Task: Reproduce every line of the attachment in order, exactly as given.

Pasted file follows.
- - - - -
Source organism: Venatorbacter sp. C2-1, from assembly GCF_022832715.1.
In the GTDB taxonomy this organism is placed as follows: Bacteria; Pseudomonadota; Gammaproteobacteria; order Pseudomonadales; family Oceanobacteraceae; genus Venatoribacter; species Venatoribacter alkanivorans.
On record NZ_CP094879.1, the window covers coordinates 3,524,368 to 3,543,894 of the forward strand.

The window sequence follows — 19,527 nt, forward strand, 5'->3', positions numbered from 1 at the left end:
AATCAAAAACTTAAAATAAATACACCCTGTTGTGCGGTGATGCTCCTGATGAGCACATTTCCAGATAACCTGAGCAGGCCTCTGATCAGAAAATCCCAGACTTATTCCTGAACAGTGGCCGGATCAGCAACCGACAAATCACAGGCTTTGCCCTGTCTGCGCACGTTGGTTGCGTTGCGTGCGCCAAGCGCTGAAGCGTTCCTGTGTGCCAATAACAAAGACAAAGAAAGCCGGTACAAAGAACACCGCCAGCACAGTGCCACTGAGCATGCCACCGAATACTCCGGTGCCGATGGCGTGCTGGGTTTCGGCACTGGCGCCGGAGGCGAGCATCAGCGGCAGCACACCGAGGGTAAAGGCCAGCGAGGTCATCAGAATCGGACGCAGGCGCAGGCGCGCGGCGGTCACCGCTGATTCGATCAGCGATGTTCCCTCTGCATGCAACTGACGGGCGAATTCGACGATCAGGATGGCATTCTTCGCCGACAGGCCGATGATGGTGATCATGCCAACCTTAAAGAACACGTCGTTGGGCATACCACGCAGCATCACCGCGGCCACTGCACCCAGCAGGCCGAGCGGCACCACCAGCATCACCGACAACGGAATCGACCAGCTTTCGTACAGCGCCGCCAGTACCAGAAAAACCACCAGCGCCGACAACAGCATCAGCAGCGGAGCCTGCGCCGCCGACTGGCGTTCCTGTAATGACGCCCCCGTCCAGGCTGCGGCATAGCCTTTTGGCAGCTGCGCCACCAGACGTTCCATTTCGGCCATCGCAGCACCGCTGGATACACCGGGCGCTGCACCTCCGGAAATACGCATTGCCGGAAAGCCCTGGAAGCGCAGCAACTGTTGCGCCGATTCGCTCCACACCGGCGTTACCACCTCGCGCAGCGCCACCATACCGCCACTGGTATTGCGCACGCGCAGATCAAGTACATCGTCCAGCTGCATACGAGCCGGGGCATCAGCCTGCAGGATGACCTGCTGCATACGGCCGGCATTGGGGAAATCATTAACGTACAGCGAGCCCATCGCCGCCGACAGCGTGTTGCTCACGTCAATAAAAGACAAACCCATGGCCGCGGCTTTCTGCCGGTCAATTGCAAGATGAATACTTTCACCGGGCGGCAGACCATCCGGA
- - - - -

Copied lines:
Source organism: Venatorbacter sp. C2-1, from assembly GCF_022832715.1.
In the GTDB taxonomy this organism is placed as follows: Bacteria; Pseudomonadota; Gammaproteobacteria; order Pseudomonadales; family Oceanobacteraceae; genus Venatoribacter; species Venatoribacter alkanivorans.
On record NZ_CP094879.1, the window covers coordinates 3,524,368 to 3,543,894 of the forward strand.

The window sequence follows — 19,527 nt, forward strand, 5'->3', positions numbered from 1 at the left end:
AATCAAAAACTTAAAATAAATACACCCTGTTGTGCGGTGATGCTCCTGATGAGCACATTTCCAGATAACCTGAGCAGGCCTCTGATCAGAAAATCCCAGACTTATTCCTGAACAGTGGCCGGATCAGCAACCGACAAATCACAGGCTTTGCCCTGTCTGCGCACGTTGGTTGCGTTGCGTGCGCCAAGCGCTGAAGCGTTCCTGTGTGCCAATAACAAAGACAAAGAAAGCCGGTACAAAGAACACCGCCAGCACAGTGCCACTGAGCATGCCACCGAATACTCCGGTGCCGATGGCGTGCTGGGTTTCGGCACTGGCGCCGGAGGCGAGCATCAGCGGCAGCACACCGAGGGTAAAGGCCAGCGAGGTCATCAGAATCGGACGCAGGCGCAGGCGCGCGGCGGTCACCGCTGATTCGATCAGCGATGTTCCCTCTGCATGCAACTGACGGGCGAATTCGACGATCAGGATGGCATTCTTCGCCGACAGGCCGATGATGGTGATCATGCCAACCTTAAAGAACACGTCGTTGGGCATACCACGCAGCATCACCGCGGCCACTGCACCCAGCAGGCCGAGCGGCACCACCAGCATCACCGACAACGGAATCGACCAGCTTTCGTACAGCGCCGCCAGTACCAGAAAAACCACCAGCGCCGACAACAGCATCAGCAGCGGAGCCTGCGCCGCCGACTGGCGTTCCTGTAATGACGCCCCCGTCCAGGCTGCGGCATAGCCTTTTGGCAGCTGCGCCACCAGACGTTCCATTTCGGCCATCGCAGCACCGCTGGATACACCGGGCGCTGCACCTCCGGAAATACGCATTGCCGGAAAGCCCTGGAAGCGCAGCAACTGTTGCGCCGATTCGCTCCACACCGGCGTTACCACCTCGCGCAGCGCCACCATACCGCCACTGGTATTGCGCACGCGCAGATCAAGTACATCGTCCAGCTGCATACGAGCCGGGGCATCAGCCTGCAGGATGACCTGCTGCATACGGCCGGCATTGGGGAAATCATTAACGTACAGCGAGCCCATCGCCGCCGACAGCGTGTTGCTCACGTCAATAAAAGACAAACCCATGGCCGCGGCTTTCTGCCGGTCAATTGCAAGATGAATACTTTCACCGGGCGGCAGACCATCCGGA